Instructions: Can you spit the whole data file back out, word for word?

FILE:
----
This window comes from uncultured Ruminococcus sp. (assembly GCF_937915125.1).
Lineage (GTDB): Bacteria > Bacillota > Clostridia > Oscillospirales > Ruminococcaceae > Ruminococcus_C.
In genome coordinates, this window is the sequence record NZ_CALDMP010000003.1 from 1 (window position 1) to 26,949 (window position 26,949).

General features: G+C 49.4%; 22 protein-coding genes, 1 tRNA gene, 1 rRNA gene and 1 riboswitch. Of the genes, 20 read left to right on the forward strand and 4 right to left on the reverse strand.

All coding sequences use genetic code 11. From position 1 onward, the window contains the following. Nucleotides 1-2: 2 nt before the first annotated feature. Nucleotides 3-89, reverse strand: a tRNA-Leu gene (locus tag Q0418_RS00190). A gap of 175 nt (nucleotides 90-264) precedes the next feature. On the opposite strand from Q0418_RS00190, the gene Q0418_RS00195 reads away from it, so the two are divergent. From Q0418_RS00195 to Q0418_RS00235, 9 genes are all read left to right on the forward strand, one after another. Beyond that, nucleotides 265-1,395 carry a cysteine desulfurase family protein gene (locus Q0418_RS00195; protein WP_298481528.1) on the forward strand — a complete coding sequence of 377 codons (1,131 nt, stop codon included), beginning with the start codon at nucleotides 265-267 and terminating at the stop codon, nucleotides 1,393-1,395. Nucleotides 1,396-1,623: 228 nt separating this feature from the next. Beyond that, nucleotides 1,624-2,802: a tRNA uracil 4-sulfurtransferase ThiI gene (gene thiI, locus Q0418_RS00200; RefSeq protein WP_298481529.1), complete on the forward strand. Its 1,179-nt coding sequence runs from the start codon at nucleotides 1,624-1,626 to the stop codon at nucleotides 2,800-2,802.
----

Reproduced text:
This window comes from uncultured Ruminococcus sp. (assembly GCF_937915125.1).
Lineage (GTDB): Bacteria > Bacillota > Clostridia > Oscillospirales > Ruminococcaceae > Ruminococcus_C.
In genome coordinates, this window is the sequence record NZ_CALDMP010000003.1 from 1 (window position 1) to 26,949 (window position 26,949).

General features: G+C 49.4%; 22 protein-coding genes, 1 tRNA gene, 1 rRNA gene and 1 riboswitch. Of the genes, 20 read left to right on the forward strand and 4 right to left on the reverse strand.

All coding sequences use genetic code 11. From position 1 onward, the window contains the following. Nucleotides 1-2: 2 nt before the first annotated feature. Nucleotides 3-89, reverse strand: a tRNA-Leu gene (locus tag Q0418_RS00190). A gap of 175 nt (nucleotides 90-264) precedes the next feature. On the opposite strand from Q0418_RS00190, the gene Q0418_RS00195 reads away from it, so the two are divergent. From Q0418_RS00195 to Q0418_RS00235, 9 genes are all read left to right on the forward strand, one after another. Beyond that, nucleotides 265-1,395 carry a cysteine desulfurase family protein gene (locus Q0418_RS00195; protein WP_298481528.1) on the forward strand — a complete coding sequence of 377 codons (1,131 nt, stop codon included), beginning with the start codon at nucleotides 265-267 and terminating at the stop codon, nucleotides 1,393-1,395. Nucleotides 1,396-1,623: 228 nt separating this feature from the next. Beyond that, nucleotides 1,624-2,802: a tRNA uracil 4-sulfurtransferase ThiI gene (gene thiI, locus Q0418_RS00200; RefSeq protein WP_298481529.1), complete on the forward strand. Its 1,179-nt coding sequence runs from the start codon at nucleotides 1,624-1,626 to the stop codon at nucleotides 2,800-2,802.